Unless the Government gets prisoner numbers down and devotes the resources necessary to getting staffing levels up, building a renewed prison estate and providing effective education, training and other purposeful activity in every prison, all they will be doing is trying to use small sticking plasters to staunch gaping wounds.
A recent ICM poll found that a mere 35% of British citizens agree with leaving the EU without a deal, something that Theresa May has threatened to do. But Jeremy Corbyn's Labour Party don't seem to care, backing the Tories in the Commons all the way.
Be very wary of jumping into bed with a party that promises to fight to remain in the EU but is happy to be in government with a regressive party. When should we progressives start openly trusting the Lib Dems again? Well if they can rule out forming another government with the Tories that would be a start.
Just a few minutes after the PM's speech yesterday, a triumphant Nigel Farage rightly congratulated himself for his effective takeover of the UK Government. Indeed Theresa May's address, aimed at appeasing the right wing tabloids, sounded like a UKIP conference speech. There can be no doubt it would have received a resounding and prolonged standing ovation there.
Instead of reeling off a list of arguments about why the voters deserve a chance to vote on whether the exact type of Brexit we're getting is the one they wanted, I am instead providing you with a warning, from a parallel universe...
The primary and obvious argument against lowering the voting age is that 16 year olds are simply not sufficiently mature, or knowledgeable enough about politics, to be able to make decisions that have substantial impact on the future of the country
Like many brands, most successful political narratives are the ones that are memorable - distinctive, tangible and succinct. Positivity is an optional extra. So is truth as of late. Here we look at the top 10 attempts to establish political brands in Britain in the 21st century. Share your own favourite with a quick poll at the end.
Boris Johnson won't last another six months as Foreign Secretary. There will be too many conflicts between himself and Theresa May and something will have to give. Mrs May isn't going anywhere, so it'll be Boris. Where he'll go though is anyone's guess...
So let us be careful about the use of words. Let us accept our differences and our disagreements. We are all motivated by what we believe is best for the people of Britain, whether we voted remain or leave. Time will tell. Assigning ulterior motives to people because they are foreign-born or of foreign origin is not fair, it is divisive and dangerous. It is not cricket.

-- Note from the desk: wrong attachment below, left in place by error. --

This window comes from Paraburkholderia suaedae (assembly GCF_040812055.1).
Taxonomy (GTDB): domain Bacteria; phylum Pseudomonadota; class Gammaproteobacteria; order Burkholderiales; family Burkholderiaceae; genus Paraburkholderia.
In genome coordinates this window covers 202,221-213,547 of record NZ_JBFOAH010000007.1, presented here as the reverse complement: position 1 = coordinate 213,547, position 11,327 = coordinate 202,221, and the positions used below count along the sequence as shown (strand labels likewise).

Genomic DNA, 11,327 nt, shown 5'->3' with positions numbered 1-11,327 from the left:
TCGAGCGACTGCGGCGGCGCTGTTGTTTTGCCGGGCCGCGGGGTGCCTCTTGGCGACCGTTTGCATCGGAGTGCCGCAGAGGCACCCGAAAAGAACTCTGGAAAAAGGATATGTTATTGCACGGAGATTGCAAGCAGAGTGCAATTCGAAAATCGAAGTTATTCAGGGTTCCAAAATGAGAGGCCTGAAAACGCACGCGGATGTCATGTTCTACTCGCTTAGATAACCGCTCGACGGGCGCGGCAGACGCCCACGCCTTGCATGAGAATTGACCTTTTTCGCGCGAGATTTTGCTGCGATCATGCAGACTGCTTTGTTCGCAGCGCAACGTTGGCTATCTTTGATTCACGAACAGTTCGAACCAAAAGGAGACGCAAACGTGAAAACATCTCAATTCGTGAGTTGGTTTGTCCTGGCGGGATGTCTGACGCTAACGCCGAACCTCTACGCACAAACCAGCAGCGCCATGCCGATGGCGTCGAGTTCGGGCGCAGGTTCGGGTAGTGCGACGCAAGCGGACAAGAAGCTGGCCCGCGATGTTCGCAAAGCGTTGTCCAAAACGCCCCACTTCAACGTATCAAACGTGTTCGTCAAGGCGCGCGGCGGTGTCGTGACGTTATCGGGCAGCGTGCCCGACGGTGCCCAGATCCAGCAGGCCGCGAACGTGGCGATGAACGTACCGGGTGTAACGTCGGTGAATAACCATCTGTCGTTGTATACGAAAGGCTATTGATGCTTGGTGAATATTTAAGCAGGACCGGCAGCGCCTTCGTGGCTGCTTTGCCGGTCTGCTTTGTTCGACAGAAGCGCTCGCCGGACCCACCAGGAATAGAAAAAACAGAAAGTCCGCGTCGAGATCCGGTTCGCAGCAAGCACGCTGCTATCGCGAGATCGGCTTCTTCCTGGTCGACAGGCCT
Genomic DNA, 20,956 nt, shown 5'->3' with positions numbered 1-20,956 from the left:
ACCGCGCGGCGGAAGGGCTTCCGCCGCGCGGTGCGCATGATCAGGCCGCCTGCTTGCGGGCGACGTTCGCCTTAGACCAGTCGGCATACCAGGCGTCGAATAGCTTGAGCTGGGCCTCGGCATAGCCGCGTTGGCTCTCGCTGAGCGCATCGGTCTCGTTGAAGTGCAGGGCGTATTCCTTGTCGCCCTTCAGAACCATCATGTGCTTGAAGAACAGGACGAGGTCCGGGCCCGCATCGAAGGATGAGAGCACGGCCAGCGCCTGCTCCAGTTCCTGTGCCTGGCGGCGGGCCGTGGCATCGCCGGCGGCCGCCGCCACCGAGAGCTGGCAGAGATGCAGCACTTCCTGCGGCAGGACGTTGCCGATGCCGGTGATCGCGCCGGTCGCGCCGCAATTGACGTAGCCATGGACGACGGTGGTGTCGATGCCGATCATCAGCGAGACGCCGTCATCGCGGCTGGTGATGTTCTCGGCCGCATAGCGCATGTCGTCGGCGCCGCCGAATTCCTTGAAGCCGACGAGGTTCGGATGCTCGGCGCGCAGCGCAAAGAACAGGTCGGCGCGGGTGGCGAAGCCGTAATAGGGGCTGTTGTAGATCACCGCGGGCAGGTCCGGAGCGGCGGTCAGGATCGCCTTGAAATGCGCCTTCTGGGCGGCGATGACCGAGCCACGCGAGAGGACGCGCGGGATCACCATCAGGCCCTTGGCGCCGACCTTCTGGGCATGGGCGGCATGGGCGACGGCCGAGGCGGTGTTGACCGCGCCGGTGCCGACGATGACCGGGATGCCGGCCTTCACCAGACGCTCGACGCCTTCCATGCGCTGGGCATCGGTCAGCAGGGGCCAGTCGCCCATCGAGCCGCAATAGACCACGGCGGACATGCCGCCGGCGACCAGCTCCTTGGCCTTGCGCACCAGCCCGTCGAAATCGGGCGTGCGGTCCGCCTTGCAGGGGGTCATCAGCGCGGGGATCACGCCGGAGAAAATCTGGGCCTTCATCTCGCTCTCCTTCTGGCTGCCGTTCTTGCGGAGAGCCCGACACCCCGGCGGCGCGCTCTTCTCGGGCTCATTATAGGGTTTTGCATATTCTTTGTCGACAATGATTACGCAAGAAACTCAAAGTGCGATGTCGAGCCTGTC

Although the new Lib Dem MP Sarah Olney is also against a third runway, I believe the defeat of Zac Goldsmith will send a strong signal to both the Government and Heathrow Airport that the public opposition to it is much less solid than they had expected.
Before Zac took the seat, let's not forget that Susan Kramer and Jenny Tonge held the seat for the Lib Dems: there are thousands of Lib Dem voters in Richmond - the challenge will be getting the vote out today. So, don't be too surprised at either the prospect of a Lib Dem victory or its impact: reframing the narrative around Brexit.
The party's success in Witney surprised the Conservative Government, and showed the public that our fightback is well underway. An even stronger challenge in Richmond Park would shake the Government's resolve. It would be a huge victory for progressive, liberal values.
In a year where post-truth has come to dominate, we should take a step back, avoid self-inflicted damage, and do everything we possibly can to retain our membership of the single market. If not, this ugly truth will hurt for a very long time.
Membership, or not, of the EU shouldn't be seen as an end in itself, but rather as one of a number of potential tools to be used to help us achieve our ends. So we do our country no service by campaigning to reverse the decision. Instead we should seek and pursue alternative ways to achieve our policy objectives.
The idea of a progressive alliance between the Liberals and the Labour party would compound rather than erode the Conservatives lead. If the Liberals would enter an alliance it would likely haemorrhage their shy conservative support further into the hands of the Conservatives, as they will not want to vote for alliance that they will perceive to deliver a radical left wing approach to this country.
We live in dangerous times. And only the left, reunited and reinvigorated, with a clear plan on how it can genuinely improve the lives of those left behind by globalisation, can save us.